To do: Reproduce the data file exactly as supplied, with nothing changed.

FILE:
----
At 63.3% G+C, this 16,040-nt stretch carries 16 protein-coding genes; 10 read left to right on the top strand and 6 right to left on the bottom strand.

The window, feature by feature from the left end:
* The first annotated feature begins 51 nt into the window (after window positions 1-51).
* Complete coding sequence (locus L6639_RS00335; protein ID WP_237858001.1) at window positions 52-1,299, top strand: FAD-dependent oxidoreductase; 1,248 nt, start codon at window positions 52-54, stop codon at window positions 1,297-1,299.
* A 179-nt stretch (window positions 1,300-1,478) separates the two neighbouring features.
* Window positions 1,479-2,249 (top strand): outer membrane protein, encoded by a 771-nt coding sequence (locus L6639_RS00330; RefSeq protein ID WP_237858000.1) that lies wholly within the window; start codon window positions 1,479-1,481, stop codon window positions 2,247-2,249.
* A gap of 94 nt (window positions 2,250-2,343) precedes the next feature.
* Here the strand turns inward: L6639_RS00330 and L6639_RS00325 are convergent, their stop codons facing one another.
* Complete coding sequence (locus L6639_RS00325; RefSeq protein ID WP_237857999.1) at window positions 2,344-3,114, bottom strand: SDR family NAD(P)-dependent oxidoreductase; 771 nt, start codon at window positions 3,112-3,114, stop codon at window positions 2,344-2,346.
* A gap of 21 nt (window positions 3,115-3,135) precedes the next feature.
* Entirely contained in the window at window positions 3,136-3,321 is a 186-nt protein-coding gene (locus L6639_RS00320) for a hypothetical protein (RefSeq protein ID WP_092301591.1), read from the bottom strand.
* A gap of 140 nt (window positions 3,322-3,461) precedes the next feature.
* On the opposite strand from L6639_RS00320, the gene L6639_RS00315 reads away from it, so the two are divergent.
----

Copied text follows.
At 63.3% G+C, this 16,040-nt stretch carries 16 protein-coding genes; 10 read left to right on the top strand and 6 right to left on the bottom strand.

The window, feature by feature from the left end:
* The first annotated feature begins 51 nt into the window (after window positions 1-51).
* Complete coding sequence (locus L6639_RS00335; protein ID WP_237858001.1) at window positions 52-1,299, top strand: FAD-dependent oxidoreductase; 1,248 nt, start codon at window positions 52-54, stop codon at window positions 1,297-1,299.
* A 179-nt stretch (window positions 1,300-1,478) separates the two neighbouring features.
* Window positions 1,479-2,249 (top strand): outer membrane protein, encoded by a 771-nt coding sequence (locus L6639_RS00330; RefSeq protein ID WP_237858000.1) that lies wholly within the window; start codon window positions 1,479-1,481, stop codon window positions 2,247-2,249.
* A gap of 94 nt (window positions 2,250-2,343) precedes the next feature.
* Here the strand turns inward: L6639_RS00330 and L6639_RS00325 are convergent, their stop codons facing one another.
* Complete coding sequence (locus L6639_RS00325; RefSeq protein ID WP_237857999.1) at window positions 2,344-3,114, bottom strand: SDR family NAD(P)-dependent oxidoreductase; 771 nt, start codon at window positions 3,112-3,114, stop codon at window positions 2,344-2,346.
* A gap of 21 nt (window positions 3,115-3,135) precedes the next feature.
* Entirely contained in the window at window positions 3,136-3,321 is a 186-nt protein-coding gene (locus L6639_RS00320) for a hypothetical protein (RefSeq protein ID WP_092301591.1), read from the bottom strand.
* A gap of 140 nt (window positions 3,322-3,461) precedes the next feature.
* On the opposite strand from L6639_RS00320, the gene L6639_RS00315 reads away from it, so the two are divergent.